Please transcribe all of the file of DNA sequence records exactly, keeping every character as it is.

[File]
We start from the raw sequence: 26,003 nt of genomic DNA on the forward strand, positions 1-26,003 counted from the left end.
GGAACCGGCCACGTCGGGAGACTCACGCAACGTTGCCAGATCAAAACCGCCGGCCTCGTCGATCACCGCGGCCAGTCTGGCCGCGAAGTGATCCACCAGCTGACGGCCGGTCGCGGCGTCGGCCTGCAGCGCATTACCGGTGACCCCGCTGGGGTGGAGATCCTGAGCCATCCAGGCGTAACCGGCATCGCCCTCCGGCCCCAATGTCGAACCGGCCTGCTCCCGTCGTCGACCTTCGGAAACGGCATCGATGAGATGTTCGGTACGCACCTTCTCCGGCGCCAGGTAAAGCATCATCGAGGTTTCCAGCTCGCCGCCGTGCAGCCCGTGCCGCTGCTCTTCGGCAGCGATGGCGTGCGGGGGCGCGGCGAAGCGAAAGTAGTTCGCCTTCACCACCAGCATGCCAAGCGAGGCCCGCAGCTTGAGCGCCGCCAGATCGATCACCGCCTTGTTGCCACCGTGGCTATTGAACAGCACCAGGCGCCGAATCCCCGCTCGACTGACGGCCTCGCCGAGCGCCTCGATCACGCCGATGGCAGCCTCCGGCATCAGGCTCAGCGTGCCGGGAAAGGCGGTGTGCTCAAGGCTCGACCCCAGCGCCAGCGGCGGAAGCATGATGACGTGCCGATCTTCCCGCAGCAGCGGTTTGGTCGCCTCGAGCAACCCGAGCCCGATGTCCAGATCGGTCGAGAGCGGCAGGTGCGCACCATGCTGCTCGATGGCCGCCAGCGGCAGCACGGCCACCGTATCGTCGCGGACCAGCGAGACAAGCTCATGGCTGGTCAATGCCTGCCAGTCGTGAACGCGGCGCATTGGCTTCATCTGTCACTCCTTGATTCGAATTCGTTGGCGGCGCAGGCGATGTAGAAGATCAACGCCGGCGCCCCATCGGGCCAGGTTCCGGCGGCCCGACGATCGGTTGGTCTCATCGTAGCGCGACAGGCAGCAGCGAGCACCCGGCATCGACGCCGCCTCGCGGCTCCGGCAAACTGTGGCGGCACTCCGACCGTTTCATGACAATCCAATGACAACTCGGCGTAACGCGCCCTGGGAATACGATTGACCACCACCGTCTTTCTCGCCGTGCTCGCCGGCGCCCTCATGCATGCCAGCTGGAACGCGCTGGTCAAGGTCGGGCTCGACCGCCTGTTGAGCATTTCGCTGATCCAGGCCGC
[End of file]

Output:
We start from the raw sequence: 26,003 nt of genomic DNA on the forward strand, positions 1-26,003 counted from the left end.
GGAACCGGCCACGTCGGGAGACTCACGCAACGTTGCCAGATCAAAACCGCCGGCCTCGTCGATCACCGCGGCCAGTCTGGCCGCGAAGTGATCCACCAGCTGACGGCCGGTCGCGGCGTCGGCCTGCAGCGCATTACCGGTGACCCCGCTGGGGTGGAGATCCTGAGCCATCCAGGCGTAACCGGCATCGCCCTCCGGCCCCAATGTCGAACCGGCCTGCTCCCGTCGTCGACCTTCGGAAACGGCATCGATGAGATGTTCGGTACGCACCTTCTCCGGCGCCAGGTAAAGCATCATCGAGGTTTCCAGCTCGCCGCCGTGCAGCCCGTGCCGCTGCTCTTCGGCAGCGATGGCGTGCGGGGGCGCGGCGAAGCGAAAGTAGTTCGCCTTCACCACCAGCATGCCAAGCGAGGCCCGCAGCTTGAGCGCCGCCAGATCGATCACCGCCTTGTTGCCACCGTGGCTATTGAACAGCACCAGGCGCCGAATCCCCGCTCGACTGACGGCCTCGCCGAGCGCCTCGATCACGCCGATGGCAGCCTCCGGCATCAGGCTCAGCGTGCCGGGAAAGGCGGTGTGCTCAAGGCTCGACCCCAGCGCCAGCGGCGGAAGCATGATGACGTGCCGATCTTCCCGCAGCAGCGGTTTGGTCGCCTCGAGCAACCCGAGCCCGATGTCCAGATCGGTCGAGAGCGGCAGGTGCGCACCATGCTGCTCGATGGCCGCCAGCGGCAGCACGGCCACCGTATCGTCGCGGACCAGCGAGACAAGCTCATGGCTGGTCAATGCCTGCCAGTCGTGAACGCGGCGCATTGGCTTCATCTGTCACTCCTTGATTCGAATTCGTTGGCGGCGCAGGCGATGTAGAAGATCAACGCCGGCGCCCCATCGGGCCAGGTTCCGGCGGCCCGACGATCGGTTGGTCTCATCGTAGCGCGACAGGCAGCAGCGAGCACCCGGCATCGACGCCGCCTCGCGGCTCCGGCAAACTGTGGCGGCACTCCGACCGTTTCATGACAATCCAATGACAACTCGGCGTAACGCGCCCTGGGAATACGATTGACCACCACCGTCTTTCTCGCCGTGCTCGCCGGCGCCCTCATGCATGCCAGCTGGAACGCGCTGGTCAAGGTCGGGCTCGACCGCCTGTTGAGCATTTCGCTGATCCAGGCCGC